The Illinois Appellate Court for the First District recently ruled that Illinois’ personal jurisdiction precedent was not overruled by recent decisions made by the United States Supreme Court. Schaefer v. Synergy Flight Center, LLC, 2019 IL App (1st) 181779 (1st Dist. 2019). Specifically, the appellate court ruled that the 2013 Illinois Supreme Court case of Russell v. SNFA, 2013 IL 113909 (2013), which held that Illinois had personal jurisdiction over a French company whose parts were in an air ambulance helicopter that crashed in Illinois and killed the pilot, was not overruled by the 2017 U.S. Supreme Court case of Bristol-Myers Squibb Co. v. Superior Court of California, San Francisco Cty., 137 S. Ct. 1773, 1781 (2017), which found that despite having extensive general connections with California, Bristol-Myers Squibb was not subject to personal jurisdiction in that state because the non-resident plaintiffs had not suffered harm in California. 

In Schaefer v. Synergy Flight Center, LLC, the estates of seven men who died in a plane crash in Illinois sued, among others, RAM Aircraft, L.P. (“RAM”), a Texas company that primarily overhauls Continental 520 and 550 series airplane engines. The crash, which occurred in 2015, involved a twin-engine Cessna 414 as it approached a runway at an airport in Bloomington, Illinois. The decedents’ estates alleged that RAM negligently overhauled, repaired and tested the plane’s controller, left engine, and other parts. RAM filed a motion to dismiss for lack of personal jurisdiction on the basis that it performed most of its work in Texas, and its business relationships in Illinois accounted for less than 3% of its yearly revenues. The appellate court, relying upon Russell v. SNFA,  held that RAM was subject to specific personal jurisdiction in Illinois because it had relationships with at least six Illinois customers, it advertised in national magazines and considered its market to include planes located in Illinois. The court also found that Illinois had an interest in resolving the litigation. The court distinguished Bristol-Myers Squibb, finding that RAM’s alleged negligence caused an accident and injuries in Illinois.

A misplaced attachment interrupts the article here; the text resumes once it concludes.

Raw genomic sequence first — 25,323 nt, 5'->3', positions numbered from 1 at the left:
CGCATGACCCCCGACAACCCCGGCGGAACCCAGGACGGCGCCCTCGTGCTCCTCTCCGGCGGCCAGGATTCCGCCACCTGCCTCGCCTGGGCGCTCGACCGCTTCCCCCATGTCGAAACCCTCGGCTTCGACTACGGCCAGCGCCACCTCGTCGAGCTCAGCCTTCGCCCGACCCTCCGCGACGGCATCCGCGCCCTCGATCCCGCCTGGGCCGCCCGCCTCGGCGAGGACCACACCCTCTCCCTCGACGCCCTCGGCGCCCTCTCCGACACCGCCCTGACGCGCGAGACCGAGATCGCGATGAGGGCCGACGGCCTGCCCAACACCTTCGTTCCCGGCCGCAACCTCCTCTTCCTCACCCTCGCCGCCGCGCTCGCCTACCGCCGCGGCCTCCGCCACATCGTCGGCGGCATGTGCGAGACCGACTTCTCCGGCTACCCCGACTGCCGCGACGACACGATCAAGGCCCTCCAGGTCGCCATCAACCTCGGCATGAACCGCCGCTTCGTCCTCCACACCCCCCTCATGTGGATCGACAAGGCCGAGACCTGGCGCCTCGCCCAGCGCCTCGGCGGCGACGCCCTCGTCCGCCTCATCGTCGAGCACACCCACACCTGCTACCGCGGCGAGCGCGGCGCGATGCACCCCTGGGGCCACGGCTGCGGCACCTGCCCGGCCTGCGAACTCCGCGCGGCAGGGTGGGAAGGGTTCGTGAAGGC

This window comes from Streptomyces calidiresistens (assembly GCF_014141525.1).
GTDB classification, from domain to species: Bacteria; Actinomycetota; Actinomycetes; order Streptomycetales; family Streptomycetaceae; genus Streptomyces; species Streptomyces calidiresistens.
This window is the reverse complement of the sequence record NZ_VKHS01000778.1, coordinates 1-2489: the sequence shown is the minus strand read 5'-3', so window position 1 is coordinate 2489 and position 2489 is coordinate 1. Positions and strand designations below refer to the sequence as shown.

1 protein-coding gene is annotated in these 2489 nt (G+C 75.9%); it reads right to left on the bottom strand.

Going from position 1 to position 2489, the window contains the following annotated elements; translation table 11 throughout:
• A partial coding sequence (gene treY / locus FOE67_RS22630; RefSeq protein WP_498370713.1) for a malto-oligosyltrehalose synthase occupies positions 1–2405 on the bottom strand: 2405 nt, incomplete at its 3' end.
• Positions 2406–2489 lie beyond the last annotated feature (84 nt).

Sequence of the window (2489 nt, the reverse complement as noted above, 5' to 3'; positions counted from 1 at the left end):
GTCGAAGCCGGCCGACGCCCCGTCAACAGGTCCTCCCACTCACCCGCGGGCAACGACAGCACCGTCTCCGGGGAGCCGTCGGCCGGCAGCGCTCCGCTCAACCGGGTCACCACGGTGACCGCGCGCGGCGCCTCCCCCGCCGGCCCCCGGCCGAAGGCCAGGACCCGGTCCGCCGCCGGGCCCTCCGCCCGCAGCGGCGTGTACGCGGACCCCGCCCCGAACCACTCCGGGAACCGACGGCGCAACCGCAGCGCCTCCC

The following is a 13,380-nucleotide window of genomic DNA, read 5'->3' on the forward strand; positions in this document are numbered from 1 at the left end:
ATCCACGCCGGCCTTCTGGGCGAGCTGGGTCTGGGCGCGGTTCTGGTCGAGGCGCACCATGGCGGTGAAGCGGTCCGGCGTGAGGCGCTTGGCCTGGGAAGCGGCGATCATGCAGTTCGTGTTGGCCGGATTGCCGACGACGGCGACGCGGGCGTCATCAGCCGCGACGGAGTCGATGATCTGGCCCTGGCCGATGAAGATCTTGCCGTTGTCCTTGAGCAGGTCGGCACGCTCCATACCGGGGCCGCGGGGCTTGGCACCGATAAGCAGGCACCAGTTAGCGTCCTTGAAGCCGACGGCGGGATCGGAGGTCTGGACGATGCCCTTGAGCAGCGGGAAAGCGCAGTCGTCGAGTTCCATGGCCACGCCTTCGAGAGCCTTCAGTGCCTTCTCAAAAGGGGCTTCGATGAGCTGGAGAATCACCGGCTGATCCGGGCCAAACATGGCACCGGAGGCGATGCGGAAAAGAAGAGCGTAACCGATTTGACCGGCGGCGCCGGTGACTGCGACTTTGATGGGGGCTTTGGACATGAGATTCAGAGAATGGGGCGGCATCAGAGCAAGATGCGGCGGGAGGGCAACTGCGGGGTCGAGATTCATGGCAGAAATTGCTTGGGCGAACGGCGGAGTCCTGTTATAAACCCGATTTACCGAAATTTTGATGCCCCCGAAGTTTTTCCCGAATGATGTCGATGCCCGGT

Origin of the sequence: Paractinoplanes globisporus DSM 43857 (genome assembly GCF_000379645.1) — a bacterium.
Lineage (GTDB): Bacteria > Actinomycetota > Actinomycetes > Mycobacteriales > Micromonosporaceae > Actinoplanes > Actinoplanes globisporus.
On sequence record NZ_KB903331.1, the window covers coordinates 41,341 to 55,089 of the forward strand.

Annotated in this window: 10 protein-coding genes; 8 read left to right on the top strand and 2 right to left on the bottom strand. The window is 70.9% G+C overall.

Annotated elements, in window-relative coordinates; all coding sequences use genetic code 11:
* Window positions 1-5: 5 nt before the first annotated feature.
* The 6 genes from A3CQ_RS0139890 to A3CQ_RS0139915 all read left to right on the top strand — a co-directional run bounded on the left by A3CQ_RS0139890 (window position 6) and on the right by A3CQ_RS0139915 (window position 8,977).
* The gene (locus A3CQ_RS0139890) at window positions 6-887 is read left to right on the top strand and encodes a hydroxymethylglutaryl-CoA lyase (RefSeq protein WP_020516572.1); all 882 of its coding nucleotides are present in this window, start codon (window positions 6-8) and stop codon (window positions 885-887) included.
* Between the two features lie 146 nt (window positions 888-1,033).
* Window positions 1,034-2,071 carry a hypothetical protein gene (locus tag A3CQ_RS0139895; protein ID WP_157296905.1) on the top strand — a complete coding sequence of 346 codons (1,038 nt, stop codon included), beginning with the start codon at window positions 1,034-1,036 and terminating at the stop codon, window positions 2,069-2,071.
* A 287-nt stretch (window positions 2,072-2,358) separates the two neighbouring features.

The court’s ruling in Schaefer means Illinois courts may be more reluctant to dismiss a defendant for lack of personal jurisdiction, especially if the accident giving rise to the litigation occurred in Illinois. 

For more information, contact Jennifer Smith at